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The Way Back (2020) Movie Review

The Way Back (2020) movie poster The Way Back

Theatrical Release: March 6, 2020 / Running Time: 110 Minutes / Rating: R

Director: Gavin O' Connor / Writer: Brad Inglesby

Cast: Ben Affleck (Jack Cunningham), Al Madrigal (Dan), Janina Gavankar (Angela), Michaela Watkins (Beth), Brandon Wilson (Brandon Durrett), Will Ropp (Kenny Dawes), Fernando Luis Vega (Sam Garcia), Charles Lott Jr. (Chubbs Hendricks), Melvin Gregg (Marcus Parrish), Ben Irving (Bobby Freeze), Jeremy Radin (Father Mark Whelan), John Aylward (Father Edward Devine), Da'Vinchi (Devon Childress), Matthew Glave (Coach Lombardo), Nancy Linehan Charles (Anne), Glynn Turman (Doc), T.K. Carter (Russ Durrett), Jeremy Ratchford (Matty - Bartender), Dan Lauria (Gerry Norris)

 

Ben Affleck has had more ups and downs over the past twenty-five years than most people in the film business have in a lifetime. Affleck emerged as an Oscar-winning co-writer and standout co-star to Matt Damon in 1997's Good Will Hunting. Stardom immediately followed, but even when Affleck's movies made a lot of money (Armageddon, Pearl Harbor), they weren't too highly regarded. By 2003, Affleck was a punchline and films like Gigli, Daredevil, and Surviving Christmas are still considered some of the worst of their time. Affleck rebounded by returning behind the camera,
directing his brother Casey in Gone Baby Gone (2007) and himself in The Town (2010). Two years later, Argo, a film he produced, directed, and starred in, won the Academy Award for Best Picture. Two more years later, Affleck starred in Gone Girl, a David Fincher mystery for the ages adapted from Gillian Flynn's bestselling novel.

When you're on top, the only place to go is down. That's where Affleck went, separating from Jennifer Garner in 2015 after ten seemingly blissful years of high-profile marriage. Then Affleck was cast as Batman, which hardly seems like a bad thing, but the poor reception given to Batman v Superman: Dawn of Justice and even more so Justice League erased any possibility of DC echoing Marvel's renaissance or Affleck having a signature superhero role to rival the respected likes of Christian Bale and Robert Downey Jr. Affleck's return behind the camera in between his two Batman movies -- his late 2016 Dennis Lehane adaptation Live by Night -- was a big time box office flop and awards season nonstarter.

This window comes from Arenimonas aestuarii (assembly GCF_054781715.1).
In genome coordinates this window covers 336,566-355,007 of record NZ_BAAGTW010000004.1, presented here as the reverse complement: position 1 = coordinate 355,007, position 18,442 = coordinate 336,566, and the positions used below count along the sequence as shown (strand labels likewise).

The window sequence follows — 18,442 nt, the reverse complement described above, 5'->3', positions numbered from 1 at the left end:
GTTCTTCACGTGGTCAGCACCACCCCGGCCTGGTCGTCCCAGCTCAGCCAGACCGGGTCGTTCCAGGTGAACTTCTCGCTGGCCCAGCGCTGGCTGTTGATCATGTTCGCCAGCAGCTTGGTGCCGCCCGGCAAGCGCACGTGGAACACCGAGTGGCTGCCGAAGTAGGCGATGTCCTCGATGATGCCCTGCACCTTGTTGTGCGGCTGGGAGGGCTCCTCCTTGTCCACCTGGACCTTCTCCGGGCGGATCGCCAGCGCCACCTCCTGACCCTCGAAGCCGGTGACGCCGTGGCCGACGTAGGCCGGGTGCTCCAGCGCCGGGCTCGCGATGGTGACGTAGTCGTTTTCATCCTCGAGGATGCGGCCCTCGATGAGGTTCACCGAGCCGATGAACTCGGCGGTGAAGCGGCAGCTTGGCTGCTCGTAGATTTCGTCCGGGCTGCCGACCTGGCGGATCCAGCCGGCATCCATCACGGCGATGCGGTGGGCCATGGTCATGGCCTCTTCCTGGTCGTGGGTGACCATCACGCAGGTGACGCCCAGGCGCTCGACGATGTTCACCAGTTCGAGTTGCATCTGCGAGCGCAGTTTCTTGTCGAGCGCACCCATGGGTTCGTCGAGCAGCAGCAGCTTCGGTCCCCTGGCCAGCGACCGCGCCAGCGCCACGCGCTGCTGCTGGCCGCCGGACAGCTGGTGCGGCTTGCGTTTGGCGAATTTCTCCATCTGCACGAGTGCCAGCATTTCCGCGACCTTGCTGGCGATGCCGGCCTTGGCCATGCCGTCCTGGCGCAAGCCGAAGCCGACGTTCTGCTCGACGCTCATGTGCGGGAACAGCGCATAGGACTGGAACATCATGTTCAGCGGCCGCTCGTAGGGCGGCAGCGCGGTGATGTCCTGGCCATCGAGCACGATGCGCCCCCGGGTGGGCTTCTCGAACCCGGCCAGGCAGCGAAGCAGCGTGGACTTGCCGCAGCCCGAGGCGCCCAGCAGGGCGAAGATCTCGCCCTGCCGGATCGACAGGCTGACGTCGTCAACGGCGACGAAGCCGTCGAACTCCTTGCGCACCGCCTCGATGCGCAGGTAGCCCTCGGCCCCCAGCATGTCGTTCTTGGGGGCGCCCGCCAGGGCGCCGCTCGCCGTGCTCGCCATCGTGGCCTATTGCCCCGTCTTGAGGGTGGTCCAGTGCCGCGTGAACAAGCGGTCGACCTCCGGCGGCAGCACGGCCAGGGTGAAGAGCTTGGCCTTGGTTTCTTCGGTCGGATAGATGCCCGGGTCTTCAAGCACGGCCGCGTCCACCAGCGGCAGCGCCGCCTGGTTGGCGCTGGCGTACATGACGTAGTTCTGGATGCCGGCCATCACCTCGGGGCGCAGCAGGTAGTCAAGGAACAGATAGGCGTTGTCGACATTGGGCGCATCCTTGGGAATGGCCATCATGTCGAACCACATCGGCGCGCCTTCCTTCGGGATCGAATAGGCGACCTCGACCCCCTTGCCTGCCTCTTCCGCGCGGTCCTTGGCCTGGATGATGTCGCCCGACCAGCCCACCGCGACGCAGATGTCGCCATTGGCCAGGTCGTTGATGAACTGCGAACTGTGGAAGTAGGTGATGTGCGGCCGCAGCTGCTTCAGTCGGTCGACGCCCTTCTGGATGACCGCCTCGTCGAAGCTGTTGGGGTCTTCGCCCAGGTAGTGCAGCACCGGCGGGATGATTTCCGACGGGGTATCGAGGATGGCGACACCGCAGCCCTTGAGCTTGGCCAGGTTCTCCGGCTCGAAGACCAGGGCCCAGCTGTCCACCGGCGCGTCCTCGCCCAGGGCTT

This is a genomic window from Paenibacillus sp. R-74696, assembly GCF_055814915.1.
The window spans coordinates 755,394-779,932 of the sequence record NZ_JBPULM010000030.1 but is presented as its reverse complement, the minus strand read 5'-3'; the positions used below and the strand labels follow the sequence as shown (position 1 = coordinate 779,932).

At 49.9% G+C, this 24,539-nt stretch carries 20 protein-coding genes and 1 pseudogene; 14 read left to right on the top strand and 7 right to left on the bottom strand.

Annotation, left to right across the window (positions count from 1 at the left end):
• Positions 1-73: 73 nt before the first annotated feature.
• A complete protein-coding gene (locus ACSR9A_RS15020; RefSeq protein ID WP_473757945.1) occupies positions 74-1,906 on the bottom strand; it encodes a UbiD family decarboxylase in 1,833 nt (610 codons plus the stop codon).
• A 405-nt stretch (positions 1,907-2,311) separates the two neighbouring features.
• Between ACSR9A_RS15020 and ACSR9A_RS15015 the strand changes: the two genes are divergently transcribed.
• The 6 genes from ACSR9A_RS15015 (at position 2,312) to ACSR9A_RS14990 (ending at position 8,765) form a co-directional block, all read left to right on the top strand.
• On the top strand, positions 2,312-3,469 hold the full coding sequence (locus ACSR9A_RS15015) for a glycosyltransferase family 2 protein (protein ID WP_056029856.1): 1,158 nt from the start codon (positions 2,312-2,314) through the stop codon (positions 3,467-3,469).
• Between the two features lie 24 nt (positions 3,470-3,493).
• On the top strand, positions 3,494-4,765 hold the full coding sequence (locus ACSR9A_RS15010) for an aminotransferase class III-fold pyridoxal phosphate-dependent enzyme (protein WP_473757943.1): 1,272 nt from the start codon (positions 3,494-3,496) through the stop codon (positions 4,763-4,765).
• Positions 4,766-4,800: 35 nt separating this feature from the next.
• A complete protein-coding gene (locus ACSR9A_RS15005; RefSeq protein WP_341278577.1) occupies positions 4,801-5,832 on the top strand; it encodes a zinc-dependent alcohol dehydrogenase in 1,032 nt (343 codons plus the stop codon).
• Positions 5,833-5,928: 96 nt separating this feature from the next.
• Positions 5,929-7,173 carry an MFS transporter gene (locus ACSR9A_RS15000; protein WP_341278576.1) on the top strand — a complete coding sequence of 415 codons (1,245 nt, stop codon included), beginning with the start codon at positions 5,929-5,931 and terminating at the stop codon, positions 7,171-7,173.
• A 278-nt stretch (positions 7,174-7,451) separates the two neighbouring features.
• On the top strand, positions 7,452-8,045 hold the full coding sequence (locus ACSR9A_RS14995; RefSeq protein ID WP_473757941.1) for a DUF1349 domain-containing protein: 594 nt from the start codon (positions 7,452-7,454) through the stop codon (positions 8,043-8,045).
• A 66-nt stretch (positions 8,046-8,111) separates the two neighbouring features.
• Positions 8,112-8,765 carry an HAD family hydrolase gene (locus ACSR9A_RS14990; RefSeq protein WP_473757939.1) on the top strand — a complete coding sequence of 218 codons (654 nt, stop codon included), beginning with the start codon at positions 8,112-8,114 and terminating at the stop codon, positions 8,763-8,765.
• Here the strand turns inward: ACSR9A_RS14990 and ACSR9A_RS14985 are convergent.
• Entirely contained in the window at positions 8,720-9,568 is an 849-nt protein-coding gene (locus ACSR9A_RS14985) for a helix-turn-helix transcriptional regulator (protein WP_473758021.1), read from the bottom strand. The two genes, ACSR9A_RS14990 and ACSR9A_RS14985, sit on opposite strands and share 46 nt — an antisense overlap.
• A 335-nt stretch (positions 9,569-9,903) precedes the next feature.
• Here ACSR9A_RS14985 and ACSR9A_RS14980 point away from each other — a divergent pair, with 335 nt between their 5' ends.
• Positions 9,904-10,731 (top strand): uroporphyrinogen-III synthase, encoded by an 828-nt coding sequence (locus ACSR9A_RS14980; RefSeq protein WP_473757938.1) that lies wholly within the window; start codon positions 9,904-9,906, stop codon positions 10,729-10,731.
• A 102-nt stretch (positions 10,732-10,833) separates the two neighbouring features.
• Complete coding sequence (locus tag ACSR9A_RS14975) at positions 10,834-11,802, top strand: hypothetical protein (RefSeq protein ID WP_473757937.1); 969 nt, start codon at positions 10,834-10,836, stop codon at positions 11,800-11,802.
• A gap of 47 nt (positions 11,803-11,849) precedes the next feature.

In the years since, Affleck finalized his divorce from Garner, gained noticeable weight and returned to rehab for alcohol abuse issues, but not before TMZ caught him drunkenly stumbling around outside a Halloween party last fall. The incident would have been even more embarrassing had it taken place shortly after Affleck's addiction/basketball drama The Way Back was scheduled to open. But the movie had already been pushed back to March 2020, where it now has the air of being the perfect comeback vehicle for Affleck, as it deals with some of the very issues that have haunted him the past few years including extreme drinking and a family's dissolution.

"The Way Back" (2020) stars Ben Affleck as former star athlete turned alcoholic coach of his alma mater, Bishop Hayes.

Affleck plays Jack Cunningham, a one-time star athlete who is tapped to coach his old high school, Bishop Hayes. Jack's athletic prowess didn't take him anywhere special. In middle age, he's separated and getting through his manual labor job with a stealthy parade of beer and hard liquor. Jack comes up with a number of reasons to turn down the job offer. He has never coached and he hasn't had anything to do with basketball since he stepped away from the game in college. He rehearses his rejection voicemail over and over while going through countless cans of beers that are put through his fridge-to-freezer cycle.